Our Awesome Planet

Our Awesome Planet

April 06, 2008

Anawangin's Mystical Beach

April 06, 2008

Anawangin's Mystical Beach

flipping for the beachMy Unofficial Entry to Havaianas "Flipping For the Beach" Contest :)

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Can you keep a beach secret? I finally discovered the mystical beach called Anawangin in Zambales. Its name, Anawangin, literally means full of carabaos (nuang is carabao in Ilokano). This beach is very popular in the mountaineering community. It is a very special beach and most people who have been there wants to keep it as a secret. With the imminent opening of the Subic – Clark – Tarlac expressway, the 5-hour long road trip to Barangay Pundaquit, San Antonio, Zambales (which protected Anawangin from Manila beach goers) will now be cut down to less than 3 hours.

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Imagine this place...Pine trees grow and thrive along the beach to provide shade and protection from the sunny heat. The explosion of Mt. Pinatubo covered the boulders and the entire beach cove with fine ash fall sands. At noon, the grey sand turns pristine white giving an illusion of Boracay-like beach sand. A portion of the beach is protected and maintained by Aeta descendants. There are no resorts available so you have to camp for the night if you want to stay overnight. Your food/ water: clothes ratio should be 2:1.

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The beach sands and waters are undoubtedly clean, which makes it deserving to be called a paradise.

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Just swim close to the shore at waist deep high. Bless the soul of the person who drowned in Anawangin last Good Friday an hour after the commemoration of Christ death. The most probable cause is the strong under current in Anawangin.

There are two ways to go to Anawangin: You have to hike for 5 hours climbing Mt. Anawangin with a height of 464 meters above sea level. The other way is to take a boat from Pundaquit beach.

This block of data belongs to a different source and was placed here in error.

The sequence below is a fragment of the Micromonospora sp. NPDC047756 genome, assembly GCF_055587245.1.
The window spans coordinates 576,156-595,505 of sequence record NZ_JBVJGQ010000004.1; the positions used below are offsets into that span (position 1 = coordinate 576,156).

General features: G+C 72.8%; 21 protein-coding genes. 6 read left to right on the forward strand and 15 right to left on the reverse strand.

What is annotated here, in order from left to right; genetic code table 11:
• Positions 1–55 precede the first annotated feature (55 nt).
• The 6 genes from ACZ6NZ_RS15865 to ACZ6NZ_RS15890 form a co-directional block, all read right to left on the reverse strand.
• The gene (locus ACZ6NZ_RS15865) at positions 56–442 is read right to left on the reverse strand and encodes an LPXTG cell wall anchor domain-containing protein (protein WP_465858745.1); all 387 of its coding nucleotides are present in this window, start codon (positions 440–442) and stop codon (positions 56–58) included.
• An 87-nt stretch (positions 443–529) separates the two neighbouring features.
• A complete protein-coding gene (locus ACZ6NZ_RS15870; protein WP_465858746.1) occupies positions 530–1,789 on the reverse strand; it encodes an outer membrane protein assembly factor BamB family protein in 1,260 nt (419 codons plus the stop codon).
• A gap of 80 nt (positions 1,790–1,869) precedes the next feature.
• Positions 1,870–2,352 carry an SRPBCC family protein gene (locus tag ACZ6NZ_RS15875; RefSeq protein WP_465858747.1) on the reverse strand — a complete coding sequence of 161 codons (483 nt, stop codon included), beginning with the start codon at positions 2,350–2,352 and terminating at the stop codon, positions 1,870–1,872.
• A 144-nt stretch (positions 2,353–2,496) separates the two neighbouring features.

We took the road less taken and decided to do a very early morning trek (4am). Our Anawangin expedition team were Ivan of Ivan About Town travel blog, Gideon Lasco of Pinoy Mountaineer blog, and Sienna of the UP Medical Outdoor Society.

The hike up was very steep with mostly wild grass covering the mountains and occasional trees.

Ivan would agree that it was fortunate that we were with two UP Med students to give him the acupuncture relief.

From the summit of Mt. Anawangin, you can already see the white beach cove ahead.

All of us agreed that the most difficult part of the climb was the descent. I fell down a number of times on my back and had cut and bruises. I regretted not wearing the proper hiking attire for the climb. We encountered a wild carabao (abundant in the area) looking and waiting to attack us. Our guide was quick enough to throw stones at him to keep him far away from our trail. We even got lost on our descent because we were entertained by the witty riddles of our guide.

After getting back on track via a “short cut” (a metaphor for make-your-own trail), we saw a small pyramid-like mountain, which gives me the creeps. Pyramids are usually associated with sacred tombs, that's why!

We had to cross a photogenic marshland lined with pine trees before arriving at Anawangin’s beach paradise.

An easier way is to stay overnight at any of the resort of Pundaquit Beach and rent a boat the next day to go to Anawangin. You can choose from a budget friendly resort like Nora’s Beach Resort or the high end, Punta de Uian in Pundaquit Beach. The boatmen are very friendly and you can arrange a round trip boat ride for less than P1,000. The boats are small with a maximum capacity of 5 people. Just a tip, bring waterproof bags or don’t forget to cover your things in plastic bag.

Capones Island-9
While in Pundaquit, don’t forget to drop by and climb up the authentic Spanish lighthouse in Capones Island. Also, if you are lucky, you can catch the violinist Coke Bolipata’s performances at Casa San Miguel in San Antonio, Zambales. I missed both during our Anawangin visit and I vowed to come back with my son, Aidan.

Related Post: Anawangin Cove and the Capones Island Lighthouse by Ironwulf.

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Text and Photos by Anton Diaz. Copyright 2008.

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